Truly multi-disciplinary, scenography is design for performance environments – encompassing set design, lighting and more for the theatre (and musicals, dance). Also related is design for catwalk shows, as well as other temporary experiential designs – installations for events or festivals for example. As more environments are designed to be experiential, the skill of creating “scenes” is more applicable across disciplines.
The discipline is on the periphery of design – part interior design, part styling, part costume, part art, part lighting, part construction. Architecture can also play a role, such as in the oldest existing closed theatre, the 1585 Teatro Olimpico by Vicenza architect Palladio which features a beautiful facade with arches, behind which a false perspective creates the illusion of a streetscape. Read more →
When Techne Architecture + Interior Design was given the brief to convert a South Wharf goods shed into Melbourne’s first bustling bierhaus, the Munich Brauhaus, the challenge was clear: to design a space that can pack 900 beer-lovers into what is essentially a large warehouse, while maintaining a contemporary, fresh design.
In order to achieve this, the design team split the cavernous space into a number of areas, including a large dining hall, Jager Bar and Wunder Bar, with a mezzanine floor and private function room providing more private, quieter zones. Timber is used extensively and creatively, with major joinery elements in a pale American Ash that creates a refined, bleached finish. Read more →
“But even extroverts get worn out by the amount of stimulation everyone faces. We’re bombarded with information: according to The Happiness Advantage author Shawn Achor, people receive over 11 million bits of information every second, but the conscious brain can only effectively manage about 40 bits. Our technology allows work to follow us everywhere, even into places like the bedroom and bathroom that used to be non-work sanctuaries.
“We’re collaborating with teammates for longer stretches of time – sometimes the whole workday – requiring longer hours to handle our individual tasks. Even in countries like France and Germany that have long valued the separation of work and life, our jobs have seeped into nights and weekends. The pace of work has intensified everywhere. Which means that everyone – including extroverts – needs access to private places to get stuff done, or simply take a breather.”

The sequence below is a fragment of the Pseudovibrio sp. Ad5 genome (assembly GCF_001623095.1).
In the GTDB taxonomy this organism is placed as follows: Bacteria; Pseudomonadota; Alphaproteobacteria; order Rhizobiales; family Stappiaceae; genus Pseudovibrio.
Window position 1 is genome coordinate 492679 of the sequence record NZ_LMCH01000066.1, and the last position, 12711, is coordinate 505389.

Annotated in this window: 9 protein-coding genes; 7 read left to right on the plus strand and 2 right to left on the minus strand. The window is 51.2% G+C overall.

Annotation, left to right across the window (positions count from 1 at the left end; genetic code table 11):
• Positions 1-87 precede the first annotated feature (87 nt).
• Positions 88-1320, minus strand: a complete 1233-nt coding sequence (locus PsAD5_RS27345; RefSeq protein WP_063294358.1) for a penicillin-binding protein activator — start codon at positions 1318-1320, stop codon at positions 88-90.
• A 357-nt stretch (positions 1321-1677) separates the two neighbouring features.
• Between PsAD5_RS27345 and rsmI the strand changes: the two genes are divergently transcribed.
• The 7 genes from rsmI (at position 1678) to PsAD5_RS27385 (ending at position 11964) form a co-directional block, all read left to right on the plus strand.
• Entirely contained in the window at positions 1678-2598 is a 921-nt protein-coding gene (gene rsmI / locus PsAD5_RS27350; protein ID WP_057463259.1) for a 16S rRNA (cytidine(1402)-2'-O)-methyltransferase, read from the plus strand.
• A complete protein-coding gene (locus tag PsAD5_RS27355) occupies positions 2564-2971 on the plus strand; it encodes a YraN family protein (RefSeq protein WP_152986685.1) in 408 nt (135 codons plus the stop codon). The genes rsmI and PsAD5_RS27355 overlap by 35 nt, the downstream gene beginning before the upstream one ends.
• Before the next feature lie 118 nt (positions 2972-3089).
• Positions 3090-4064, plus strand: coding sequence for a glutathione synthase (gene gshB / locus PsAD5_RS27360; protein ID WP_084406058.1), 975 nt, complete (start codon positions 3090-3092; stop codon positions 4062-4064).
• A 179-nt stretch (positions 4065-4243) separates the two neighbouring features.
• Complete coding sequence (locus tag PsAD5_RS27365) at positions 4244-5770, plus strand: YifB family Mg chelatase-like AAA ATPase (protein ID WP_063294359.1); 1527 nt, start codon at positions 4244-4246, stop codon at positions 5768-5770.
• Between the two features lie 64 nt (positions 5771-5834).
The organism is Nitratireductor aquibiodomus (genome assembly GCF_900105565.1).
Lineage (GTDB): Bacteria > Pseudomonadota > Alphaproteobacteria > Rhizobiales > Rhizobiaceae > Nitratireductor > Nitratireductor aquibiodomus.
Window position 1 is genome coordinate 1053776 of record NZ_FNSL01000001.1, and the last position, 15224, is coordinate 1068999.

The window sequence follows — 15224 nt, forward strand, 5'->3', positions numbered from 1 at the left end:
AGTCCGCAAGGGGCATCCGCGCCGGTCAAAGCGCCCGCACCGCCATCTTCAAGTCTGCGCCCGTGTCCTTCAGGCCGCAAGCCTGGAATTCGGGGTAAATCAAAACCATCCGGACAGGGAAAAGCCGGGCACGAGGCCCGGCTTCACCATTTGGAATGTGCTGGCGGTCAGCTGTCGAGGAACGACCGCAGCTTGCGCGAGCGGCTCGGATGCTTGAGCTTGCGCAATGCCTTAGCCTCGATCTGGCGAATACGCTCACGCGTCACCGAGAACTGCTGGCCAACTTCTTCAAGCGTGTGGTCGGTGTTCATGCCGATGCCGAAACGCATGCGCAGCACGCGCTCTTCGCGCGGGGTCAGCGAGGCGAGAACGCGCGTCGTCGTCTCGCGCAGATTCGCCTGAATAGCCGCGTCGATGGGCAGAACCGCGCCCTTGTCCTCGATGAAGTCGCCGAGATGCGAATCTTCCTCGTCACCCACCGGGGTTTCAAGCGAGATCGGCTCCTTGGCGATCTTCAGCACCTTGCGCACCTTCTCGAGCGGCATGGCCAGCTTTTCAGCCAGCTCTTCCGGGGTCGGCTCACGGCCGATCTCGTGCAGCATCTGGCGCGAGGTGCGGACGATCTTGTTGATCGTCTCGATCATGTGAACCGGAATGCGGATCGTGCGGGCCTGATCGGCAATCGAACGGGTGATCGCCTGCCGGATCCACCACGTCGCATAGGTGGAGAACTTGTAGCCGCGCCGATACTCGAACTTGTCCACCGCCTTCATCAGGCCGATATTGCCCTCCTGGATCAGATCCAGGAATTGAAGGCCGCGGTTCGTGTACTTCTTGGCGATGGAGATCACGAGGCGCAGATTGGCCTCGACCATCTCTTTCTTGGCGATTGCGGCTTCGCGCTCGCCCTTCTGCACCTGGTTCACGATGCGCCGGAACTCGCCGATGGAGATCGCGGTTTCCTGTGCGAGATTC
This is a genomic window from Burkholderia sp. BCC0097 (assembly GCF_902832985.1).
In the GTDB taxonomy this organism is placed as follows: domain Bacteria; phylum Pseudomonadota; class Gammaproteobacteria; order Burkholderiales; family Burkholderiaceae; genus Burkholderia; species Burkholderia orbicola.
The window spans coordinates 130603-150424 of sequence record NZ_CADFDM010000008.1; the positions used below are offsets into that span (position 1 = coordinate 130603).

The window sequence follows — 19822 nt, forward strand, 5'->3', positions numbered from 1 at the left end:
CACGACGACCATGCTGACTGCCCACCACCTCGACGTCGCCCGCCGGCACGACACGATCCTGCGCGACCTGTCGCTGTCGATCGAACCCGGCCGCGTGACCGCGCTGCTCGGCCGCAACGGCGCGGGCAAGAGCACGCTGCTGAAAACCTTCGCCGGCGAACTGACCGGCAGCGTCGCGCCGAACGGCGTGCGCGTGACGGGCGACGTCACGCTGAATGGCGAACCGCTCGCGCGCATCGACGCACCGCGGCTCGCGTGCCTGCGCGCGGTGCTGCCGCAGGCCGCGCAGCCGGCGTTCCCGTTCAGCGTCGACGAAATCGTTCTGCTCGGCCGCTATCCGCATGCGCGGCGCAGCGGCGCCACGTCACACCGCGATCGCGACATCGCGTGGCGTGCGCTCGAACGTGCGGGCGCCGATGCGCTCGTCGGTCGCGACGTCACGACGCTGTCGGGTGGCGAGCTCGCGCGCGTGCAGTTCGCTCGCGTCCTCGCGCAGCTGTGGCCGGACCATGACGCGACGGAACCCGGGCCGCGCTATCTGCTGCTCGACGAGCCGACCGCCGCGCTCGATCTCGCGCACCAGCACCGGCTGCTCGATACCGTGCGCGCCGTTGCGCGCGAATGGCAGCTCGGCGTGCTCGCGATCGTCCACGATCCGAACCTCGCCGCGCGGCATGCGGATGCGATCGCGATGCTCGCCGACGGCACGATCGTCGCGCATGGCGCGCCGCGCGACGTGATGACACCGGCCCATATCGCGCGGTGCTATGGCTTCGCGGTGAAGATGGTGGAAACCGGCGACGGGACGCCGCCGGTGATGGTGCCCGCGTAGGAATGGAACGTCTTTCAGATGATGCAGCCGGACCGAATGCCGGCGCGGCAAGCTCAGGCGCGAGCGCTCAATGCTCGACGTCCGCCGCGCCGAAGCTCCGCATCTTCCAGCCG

This article in the Harvard Review discusses how Susan Cain’s book Quiet: The Power of Introverts in a World that Can’t Stop Talking has changed how we think about workplace design, and how extroverts need privacy too.
“Replica, reproduction or rip off? It’s likely what you call a fake piece of designer furniture depends on if you would have one in your house or not. Over the last few years designer fakes have been seen as big issue in the Australian interior design industry. For example Authentic Design Alli ance was set up a couple of years ago to petition government for change and educate both the design industry and consumers.
“The topic of fakes or copies came up last week I attended the launch of Penny Craswell’s The Design Writer blog at Stylecraft. The panel consisted of 3 Australian furniture designers – Keith Melbourne, Helen Kontouris and Greg Natale. The issue of copying was raised by Penny as part of the panel discussion and certainly dominated the audience comments at the end of the night. Whilst none of the designers present had yet had the (dubious) honour of having their pieces copied, all are aware of how prevalent cheap (and even not so cheap) reproductions are – and that they seem to be are comprising a growing segment of the furniture market in Australia.”
Interior designer and blogger Ceilidh Higgins has published a fantastic article sparked by the debate on replicas at the launch of this blog last week.
Thank you Ceilidh for the thought-provoking article from an interior designer’s perspective.